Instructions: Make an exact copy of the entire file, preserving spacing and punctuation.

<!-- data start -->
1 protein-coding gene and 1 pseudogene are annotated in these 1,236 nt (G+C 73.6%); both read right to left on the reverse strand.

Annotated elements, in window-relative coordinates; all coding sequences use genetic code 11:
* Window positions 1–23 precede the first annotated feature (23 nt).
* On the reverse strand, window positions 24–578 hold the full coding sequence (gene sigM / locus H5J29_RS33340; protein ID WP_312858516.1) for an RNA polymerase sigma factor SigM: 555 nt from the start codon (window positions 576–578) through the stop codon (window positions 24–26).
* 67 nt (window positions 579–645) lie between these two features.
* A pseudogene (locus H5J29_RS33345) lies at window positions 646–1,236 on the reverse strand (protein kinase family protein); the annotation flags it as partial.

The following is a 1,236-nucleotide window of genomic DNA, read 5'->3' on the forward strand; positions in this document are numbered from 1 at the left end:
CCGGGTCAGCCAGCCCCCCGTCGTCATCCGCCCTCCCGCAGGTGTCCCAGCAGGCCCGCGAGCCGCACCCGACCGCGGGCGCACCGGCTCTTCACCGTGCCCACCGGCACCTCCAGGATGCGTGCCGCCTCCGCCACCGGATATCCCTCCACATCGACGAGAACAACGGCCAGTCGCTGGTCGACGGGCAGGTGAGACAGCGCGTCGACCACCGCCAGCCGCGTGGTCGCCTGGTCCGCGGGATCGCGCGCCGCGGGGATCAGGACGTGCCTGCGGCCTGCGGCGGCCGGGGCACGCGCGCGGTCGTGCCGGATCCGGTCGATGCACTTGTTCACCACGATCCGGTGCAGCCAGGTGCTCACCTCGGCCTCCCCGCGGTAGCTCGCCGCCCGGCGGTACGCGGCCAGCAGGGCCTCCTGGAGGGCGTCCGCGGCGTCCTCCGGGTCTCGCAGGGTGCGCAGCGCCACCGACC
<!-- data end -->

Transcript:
1 protein-coding gene and 1 pseudogene are annotated in these 1,236 nt (G+C 73.6%); both read right to left on the reverse strand.

Annotated elements, in window-relative coordinates; all coding sequences use genetic code 11:
* Window positions 1–23 precede the first annotated feature (23 nt).
* On the reverse strand, window positions 24–578 hold the full coding sequence (gene sigM / locus H5J29_RS33340; protein ID WP_312858516.1) for an RNA polymerase sigma factor SigM: 555 nt from the start codon (window positions 576–578) through the stop codon (window positions 24–26).
* 67 nt (window positions 579–645) lie between these two features.
* A pseudogene (locus H5J29_RS33345) lies at window positions 646–1,236 on the reverse strand (protein kinase family protein); the annotation flags it as partial.

The following is a 1,236-nucleotide window of genomic DNA, read 5'->3' on the forward strand; positions in this document are numbered from 1 at the left end:
CCGGGTCAGCCAGCCCCCCGTCGTCATCCGCCCTCCCGCAGGTGTCCCAGCAGGCCCGCGAGCCGCACCCGACCGCGGGCGCACCGGCTCTTCACCGTGCCCACCGGCACCTCCAGGATGCGTGCCGCCTCCGCCACCGGATATCCCTCCACATCGACGAGAACAACGGCCAGTCGCTGGTCGACGGGCAGGTGAGACAGCGCGTCGACCACCGCCAGCCGCGTGGTCGCCTGGTCCGCGGGATCGCGCGCCGCGGGGATCAGGACGTGCCTGCGGCCTGCGGCGGCCGGGGCACGCGCGCGGTCGTGCCGGATCCGGTCGATGCACTTGTTCACCACGATCCGGTGCAGCCAGGTGCTCACCTCGGCCTCCCCGCGGTAGCTCGCCGCCCGGCGGTACGCGGCCAGCAGGGCCTCCTGGAGGGCGTCCGCGGCGTCCTCCGGGTCTCGCAGGGTGCGCAGCGCCACCGACC